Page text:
“I will teach the post-incarcerated people who will work with us,” she said. “They will receive the professional skills, they will be apprentices and will know how to manage their own optical business. If it’s something they choose to do in the future, it’s an open door.

In a phone conversation last week, Surajit Khanna, Ph. D, founder of Returning Youth Initiative, said exciting things were happening in Hamilton.

“The aim of the initiative is to inform the community and make them understand that the young adult who has been in prison for any mistakes he made on his release is different and needs another chance” Khanna said. “We’re setting up the Marvel Vision Center to show that people in prison can do business, they can run a business, they can serve the community. We have to give them the chance.

He called the second chance “an opportunity for miracles.”

“Give them love and training,” he said. “This initiative makes the difference, we try to give the secret sauce. We’re not just throwing them out of jail. We create a business for them, restore their life, give them life skills training and an opportunity to build a career. It gives young people hope and a positive approach.

Kari Anderson is the initiative manager for Missoula and Ravalli counties and owner of the Marvel Vision Center building in Hamilton.

“We try to involve people because we want to help the community, we want to help people,” she said. “Just because you’ve made a mistake in the past you shouldn’t be marked forever. “

Valli Anderson said there are a variety of companies using the initiative model across the country.

“We have medical spas, we have partnerships with CDLs, and we just thought about partnering with a landscaping company in town,” said Valli Anderson. “The options are quite endless. We want them to be who they want to be because they are not their mistake, they are better than that. They have so many talents that they hide because they are marked.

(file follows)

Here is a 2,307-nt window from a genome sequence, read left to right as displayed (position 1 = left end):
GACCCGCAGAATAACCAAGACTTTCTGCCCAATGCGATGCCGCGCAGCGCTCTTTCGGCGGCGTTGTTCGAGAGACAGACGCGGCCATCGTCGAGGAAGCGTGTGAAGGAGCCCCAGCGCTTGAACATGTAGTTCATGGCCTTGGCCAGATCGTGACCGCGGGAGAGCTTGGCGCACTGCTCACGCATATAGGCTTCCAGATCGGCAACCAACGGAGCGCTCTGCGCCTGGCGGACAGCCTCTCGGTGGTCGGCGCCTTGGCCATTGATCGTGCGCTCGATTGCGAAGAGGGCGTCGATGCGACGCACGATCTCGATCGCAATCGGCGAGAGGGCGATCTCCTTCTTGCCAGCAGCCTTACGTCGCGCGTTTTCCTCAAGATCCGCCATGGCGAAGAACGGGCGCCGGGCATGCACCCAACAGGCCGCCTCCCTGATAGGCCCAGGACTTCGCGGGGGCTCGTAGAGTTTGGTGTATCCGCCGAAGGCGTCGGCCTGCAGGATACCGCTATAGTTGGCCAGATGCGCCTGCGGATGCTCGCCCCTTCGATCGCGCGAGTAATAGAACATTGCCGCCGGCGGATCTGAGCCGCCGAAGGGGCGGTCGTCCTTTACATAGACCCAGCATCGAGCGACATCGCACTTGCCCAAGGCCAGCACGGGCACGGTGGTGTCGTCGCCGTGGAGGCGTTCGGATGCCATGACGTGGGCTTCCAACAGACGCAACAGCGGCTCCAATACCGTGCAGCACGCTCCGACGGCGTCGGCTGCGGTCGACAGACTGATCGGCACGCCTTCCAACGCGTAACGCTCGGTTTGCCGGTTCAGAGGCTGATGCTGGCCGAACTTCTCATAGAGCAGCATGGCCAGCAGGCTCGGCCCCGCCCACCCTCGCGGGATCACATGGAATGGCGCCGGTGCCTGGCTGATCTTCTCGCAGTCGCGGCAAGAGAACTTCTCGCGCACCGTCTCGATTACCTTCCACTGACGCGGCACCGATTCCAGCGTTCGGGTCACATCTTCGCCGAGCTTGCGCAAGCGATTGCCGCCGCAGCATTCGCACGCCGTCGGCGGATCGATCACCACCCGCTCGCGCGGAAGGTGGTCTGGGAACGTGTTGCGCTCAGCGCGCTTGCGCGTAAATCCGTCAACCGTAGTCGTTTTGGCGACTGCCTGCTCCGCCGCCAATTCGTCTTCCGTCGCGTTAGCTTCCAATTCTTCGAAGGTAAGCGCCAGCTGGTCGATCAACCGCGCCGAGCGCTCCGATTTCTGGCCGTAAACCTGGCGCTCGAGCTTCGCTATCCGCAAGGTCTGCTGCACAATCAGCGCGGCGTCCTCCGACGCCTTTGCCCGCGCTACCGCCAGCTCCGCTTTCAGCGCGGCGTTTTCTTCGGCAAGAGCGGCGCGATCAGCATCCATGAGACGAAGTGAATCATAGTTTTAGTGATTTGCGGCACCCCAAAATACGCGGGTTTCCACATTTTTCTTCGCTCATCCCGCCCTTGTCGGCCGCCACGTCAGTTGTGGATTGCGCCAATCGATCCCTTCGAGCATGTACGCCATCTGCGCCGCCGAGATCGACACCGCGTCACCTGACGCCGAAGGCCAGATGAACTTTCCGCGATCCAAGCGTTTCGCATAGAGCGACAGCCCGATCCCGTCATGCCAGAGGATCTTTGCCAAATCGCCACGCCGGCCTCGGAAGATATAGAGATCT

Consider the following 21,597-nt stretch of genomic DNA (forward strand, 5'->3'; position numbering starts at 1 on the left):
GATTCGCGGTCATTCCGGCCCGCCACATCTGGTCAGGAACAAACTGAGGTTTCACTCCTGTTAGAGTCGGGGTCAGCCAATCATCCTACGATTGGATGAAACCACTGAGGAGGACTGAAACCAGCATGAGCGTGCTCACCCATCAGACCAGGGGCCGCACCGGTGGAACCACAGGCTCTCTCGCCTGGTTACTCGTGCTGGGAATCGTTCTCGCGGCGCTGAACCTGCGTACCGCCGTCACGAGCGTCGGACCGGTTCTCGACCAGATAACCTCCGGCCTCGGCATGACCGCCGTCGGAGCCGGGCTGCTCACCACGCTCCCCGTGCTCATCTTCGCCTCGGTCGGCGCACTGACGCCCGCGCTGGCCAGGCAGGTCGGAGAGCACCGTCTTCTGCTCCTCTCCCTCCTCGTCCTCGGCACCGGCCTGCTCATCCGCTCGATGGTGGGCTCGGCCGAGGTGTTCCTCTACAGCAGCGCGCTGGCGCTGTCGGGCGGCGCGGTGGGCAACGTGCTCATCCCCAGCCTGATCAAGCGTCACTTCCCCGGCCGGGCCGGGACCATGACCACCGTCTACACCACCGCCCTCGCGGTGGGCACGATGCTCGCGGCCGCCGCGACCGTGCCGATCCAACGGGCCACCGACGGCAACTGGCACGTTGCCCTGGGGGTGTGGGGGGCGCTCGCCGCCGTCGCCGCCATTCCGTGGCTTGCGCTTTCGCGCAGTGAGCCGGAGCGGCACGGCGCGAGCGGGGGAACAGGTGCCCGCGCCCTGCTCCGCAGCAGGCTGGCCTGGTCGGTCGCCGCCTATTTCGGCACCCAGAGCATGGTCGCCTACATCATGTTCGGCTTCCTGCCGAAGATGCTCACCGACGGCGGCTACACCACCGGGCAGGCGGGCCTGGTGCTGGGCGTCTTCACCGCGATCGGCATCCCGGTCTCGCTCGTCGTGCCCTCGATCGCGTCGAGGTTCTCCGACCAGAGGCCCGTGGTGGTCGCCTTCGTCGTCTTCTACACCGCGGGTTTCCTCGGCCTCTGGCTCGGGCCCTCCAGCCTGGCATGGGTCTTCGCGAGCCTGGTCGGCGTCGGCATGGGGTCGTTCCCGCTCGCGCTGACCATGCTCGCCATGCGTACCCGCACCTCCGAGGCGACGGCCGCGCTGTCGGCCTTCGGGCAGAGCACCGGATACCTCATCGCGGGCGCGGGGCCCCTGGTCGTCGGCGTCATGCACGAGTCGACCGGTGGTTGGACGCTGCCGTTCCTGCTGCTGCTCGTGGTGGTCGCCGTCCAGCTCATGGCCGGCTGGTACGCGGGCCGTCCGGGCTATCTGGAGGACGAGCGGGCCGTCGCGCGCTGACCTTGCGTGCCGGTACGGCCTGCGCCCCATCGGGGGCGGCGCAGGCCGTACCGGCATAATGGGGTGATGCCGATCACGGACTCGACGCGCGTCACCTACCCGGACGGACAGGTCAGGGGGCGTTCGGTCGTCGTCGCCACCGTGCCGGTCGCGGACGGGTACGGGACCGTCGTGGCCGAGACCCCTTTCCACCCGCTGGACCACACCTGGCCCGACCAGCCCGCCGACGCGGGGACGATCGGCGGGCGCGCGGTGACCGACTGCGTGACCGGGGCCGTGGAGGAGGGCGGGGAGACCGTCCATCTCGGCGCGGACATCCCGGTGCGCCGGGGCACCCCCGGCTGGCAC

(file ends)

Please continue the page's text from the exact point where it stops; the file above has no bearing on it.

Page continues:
Hau Uc Dickinson said the Returning Youth Initiative is fundraising.

“We have a safe haven and 51% of this activity [Marvel Vision Center] supports services for our local people, ”said Hau Uc Dickinson. “We are not sending this money, everything is here at home. Convicted felons cannot hire and can barely find a job. We can help with vocational training, with mental health, with housing needs, we can educate them. “

Valli Anderson said they are trying to reach a million people.

“We want them to know our history and if they can donate a dollar, we’ll take a dollar,” she said.

“The purpose of fundraising is to share our story with a million people,” she said. “We are helping with community events to show the community why they should be accepted, they have taken action to be better people.”

She said providing opportunities can prevent repeated failures.

“The recidivism rate is so high and we are trying to prevent people from going back to the prison system,” said Kari Anderson. “My daughter is currently in the prison system and that is why I am so passionate about it. I think if she had had that kind of opportunity or the help and resources that we’re trying to provide, maybe she wouldn’t have had any problems.

The Marvel Vision Center grand opening is scheduled with facility tours, tastings and discounts at 5:30 p.m. on Thursday, August 12 at 239 North 2nd Street, Hamilton.